How To Become An Electrician Helper – our easy to follow guide

The electrician job market has seen a massive influx of opportunities in the last few years, and this is only projected to increase in the coming years. America is decreasing its carbon footprint, and businesses and individuals alike are looking for greener ways of using electricity. Electricians are flooded with work, installing new economic wiring systems and solar-energy contraptions.

Right now, new construction projects are springing up all over the United States as the country is becoming more economically stable.

How To Become An Electrician HelperIf you are thinking of becoming an electrician’s helper, now is the perfect time to do it. As an electrician’s helper (or apprentice), you will be doing anything and everything that the journeyman electrician requires of you. You will be learning new skills on the job and facing a variety of common problems. Should you apply for a journeyman electrician license later on, the hours you have put in as a helper will benefit you in your application process. Becoming an electrician helper is definitely an important step toward becoming a licensed journeyman electrician.

But where do you start? To help you on your way, here are a few answers to your most pressing questions.

How To Become A Helper For An Electrician Journeyman

First of all, you will need to obtain a high school diploma or General Equivalent. This is absolutely necessary, as you will be required to take an algebra and comprehension test when applying for a formal apprenticeship.

Once you have your diploma, start searching for a position as an electrician helper. As it is a paid position, you are likely to find job openings posted in your local classifieds. You can also ask around to find out if any Master Electricians in your area are taking on helpers.

Keep an eye on the websites of major electrical companies. Every so often, they take on scores of helpers at one time. If you would like to apply for such a position, you will need to have a decent résumé typed out, and you would most likely have to go for an interview.

You can also find out from local unions whether they know of any reputable apprenticeship programs. Oftentimes the unions themselves offer apprenticeships that later lead to jobs.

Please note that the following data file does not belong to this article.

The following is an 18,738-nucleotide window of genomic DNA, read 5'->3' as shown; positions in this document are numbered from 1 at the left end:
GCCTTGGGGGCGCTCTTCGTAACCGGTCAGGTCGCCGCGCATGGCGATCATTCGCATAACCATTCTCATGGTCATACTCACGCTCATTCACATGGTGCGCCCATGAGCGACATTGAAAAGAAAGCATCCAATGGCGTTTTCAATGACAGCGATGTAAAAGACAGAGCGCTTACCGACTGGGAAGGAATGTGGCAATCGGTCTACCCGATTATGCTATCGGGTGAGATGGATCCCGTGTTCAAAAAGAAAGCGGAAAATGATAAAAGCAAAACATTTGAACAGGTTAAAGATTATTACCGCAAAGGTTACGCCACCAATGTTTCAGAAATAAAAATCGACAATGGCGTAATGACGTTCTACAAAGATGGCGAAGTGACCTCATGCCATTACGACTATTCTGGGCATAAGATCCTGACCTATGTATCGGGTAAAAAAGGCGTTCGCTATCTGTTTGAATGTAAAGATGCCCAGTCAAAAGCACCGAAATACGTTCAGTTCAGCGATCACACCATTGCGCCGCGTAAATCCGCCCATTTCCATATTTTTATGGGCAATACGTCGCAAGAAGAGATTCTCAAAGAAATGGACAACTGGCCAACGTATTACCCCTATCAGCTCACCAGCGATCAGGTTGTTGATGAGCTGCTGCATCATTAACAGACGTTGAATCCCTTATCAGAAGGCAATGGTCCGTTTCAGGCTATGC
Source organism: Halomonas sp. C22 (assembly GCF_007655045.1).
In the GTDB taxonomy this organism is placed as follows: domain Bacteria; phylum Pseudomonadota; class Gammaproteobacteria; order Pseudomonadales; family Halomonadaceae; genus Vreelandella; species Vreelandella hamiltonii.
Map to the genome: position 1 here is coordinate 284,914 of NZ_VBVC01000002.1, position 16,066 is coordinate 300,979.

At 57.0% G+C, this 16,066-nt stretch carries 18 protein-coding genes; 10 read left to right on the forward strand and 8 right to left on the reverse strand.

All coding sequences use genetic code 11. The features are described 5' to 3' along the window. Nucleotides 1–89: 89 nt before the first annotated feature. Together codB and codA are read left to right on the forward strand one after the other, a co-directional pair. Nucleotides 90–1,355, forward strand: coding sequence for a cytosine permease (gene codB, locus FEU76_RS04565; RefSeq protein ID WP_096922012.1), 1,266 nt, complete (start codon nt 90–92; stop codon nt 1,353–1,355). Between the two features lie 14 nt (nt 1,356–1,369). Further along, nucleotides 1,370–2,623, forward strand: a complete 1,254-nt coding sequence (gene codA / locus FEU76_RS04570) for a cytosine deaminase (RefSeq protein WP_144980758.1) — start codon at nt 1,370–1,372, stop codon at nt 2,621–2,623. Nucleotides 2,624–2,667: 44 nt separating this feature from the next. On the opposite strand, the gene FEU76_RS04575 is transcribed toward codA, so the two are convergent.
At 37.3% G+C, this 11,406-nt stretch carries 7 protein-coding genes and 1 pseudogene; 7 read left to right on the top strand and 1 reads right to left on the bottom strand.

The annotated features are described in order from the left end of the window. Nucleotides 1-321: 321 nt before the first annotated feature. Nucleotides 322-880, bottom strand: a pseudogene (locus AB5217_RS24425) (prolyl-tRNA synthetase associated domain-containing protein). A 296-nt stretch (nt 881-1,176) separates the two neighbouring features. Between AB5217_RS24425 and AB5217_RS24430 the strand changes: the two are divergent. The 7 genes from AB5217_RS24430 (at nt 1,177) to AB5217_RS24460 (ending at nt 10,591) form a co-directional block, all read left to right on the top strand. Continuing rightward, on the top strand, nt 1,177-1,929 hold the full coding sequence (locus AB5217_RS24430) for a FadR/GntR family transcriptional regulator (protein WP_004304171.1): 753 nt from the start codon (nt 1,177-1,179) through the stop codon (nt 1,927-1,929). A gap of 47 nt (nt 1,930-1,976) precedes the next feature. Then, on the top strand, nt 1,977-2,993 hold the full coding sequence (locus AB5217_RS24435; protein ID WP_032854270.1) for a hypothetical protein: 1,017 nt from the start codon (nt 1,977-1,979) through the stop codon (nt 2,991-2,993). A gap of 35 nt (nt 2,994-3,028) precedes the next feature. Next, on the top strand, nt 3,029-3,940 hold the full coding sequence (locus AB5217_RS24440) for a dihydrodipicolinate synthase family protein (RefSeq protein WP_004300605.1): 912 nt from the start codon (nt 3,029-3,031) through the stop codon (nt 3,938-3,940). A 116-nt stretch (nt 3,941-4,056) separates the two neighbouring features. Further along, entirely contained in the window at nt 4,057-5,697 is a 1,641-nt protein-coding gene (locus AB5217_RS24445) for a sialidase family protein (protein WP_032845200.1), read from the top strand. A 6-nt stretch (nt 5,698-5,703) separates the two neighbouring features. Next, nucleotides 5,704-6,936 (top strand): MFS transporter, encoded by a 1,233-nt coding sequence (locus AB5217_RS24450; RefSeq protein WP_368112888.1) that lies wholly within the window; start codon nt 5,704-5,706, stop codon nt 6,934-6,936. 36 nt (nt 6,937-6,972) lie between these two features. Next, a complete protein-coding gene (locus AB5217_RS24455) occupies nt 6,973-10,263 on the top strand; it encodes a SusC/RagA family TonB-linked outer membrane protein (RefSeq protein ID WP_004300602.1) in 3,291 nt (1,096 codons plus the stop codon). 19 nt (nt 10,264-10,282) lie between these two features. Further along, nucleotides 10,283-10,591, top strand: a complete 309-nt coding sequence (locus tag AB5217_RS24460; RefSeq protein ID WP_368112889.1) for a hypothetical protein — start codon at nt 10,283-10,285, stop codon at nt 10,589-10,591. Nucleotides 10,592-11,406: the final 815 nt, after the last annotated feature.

It is also a very good idea to check whether your local electrician school offers apprenticeships. If you would like to become a fully licensed electrician later on, you will need to complete formal studies anyway, so why not combine the two experiences?

How To Be A Successful Helper

Once you have locked down an apprenticeship/helper position, it is essential that you take it seriously.

Be inquisitive. Ask a lot of questions, as this will be your practical training. Don’t be afraid to make notes and check your theories with your Master Electrician.

Listen carefully. Once you have obtained a license, you will need to stand on your own two feet and handle everything on your own.

Take responsibility. Always be on time and on point. If the company you are working for has a dress code, stick to it. Keep to the safety regulations. If you make a mistake, own up to it and learn from it – this will only benefit you in the long run when you need reference letters from your Master Electrician.

See every task as an opportunity to learn. Relish your time as an apprentice and be sure to learn as much as you possibly can. Your enthusiasm and passion will be recognized and rewarded.

How Much Does An Electrician’s Helper Earn?

This is entirely dependent on the level of the helper (whether he is a first-year, second-year etc.), the base hourly rate of the company you are working for, whether you are working in a specialized field, and in what State you are in.

As your experience as a helper grows, so will your salary. It’s a slow and steady race. Experience pays.

Your salary will often be calculated according to a percentage of the Master Electrician’s hourly rate. You will be earning less than him, but the rate will be fair on all accounts.

If you are working as a general electrician’s helper, you may be earning less than someone who is more specialized. The different fields and sectors vary greatly. Be sure to find a field that you are passionate about first and foremost, though, as this will ensure your happiness as well.

The pay rates of different States vary greatly. According to the Bureau of Labor Statistics, the highest paying State for electricians is Alaska, followed closely by New York. Find out what the Average salary of an electrician helper is for your States, so you can better calculate your potential earnings.

The above mentioned all needs to be taken into account. However, the average hourly rates for first-year helpers across America is reported to be anything between $12.00 to $23.00 per hour.

Becoming an electrician’s helper is the first step toward becoming a certified electrician. Grab the opportunity with both hands!

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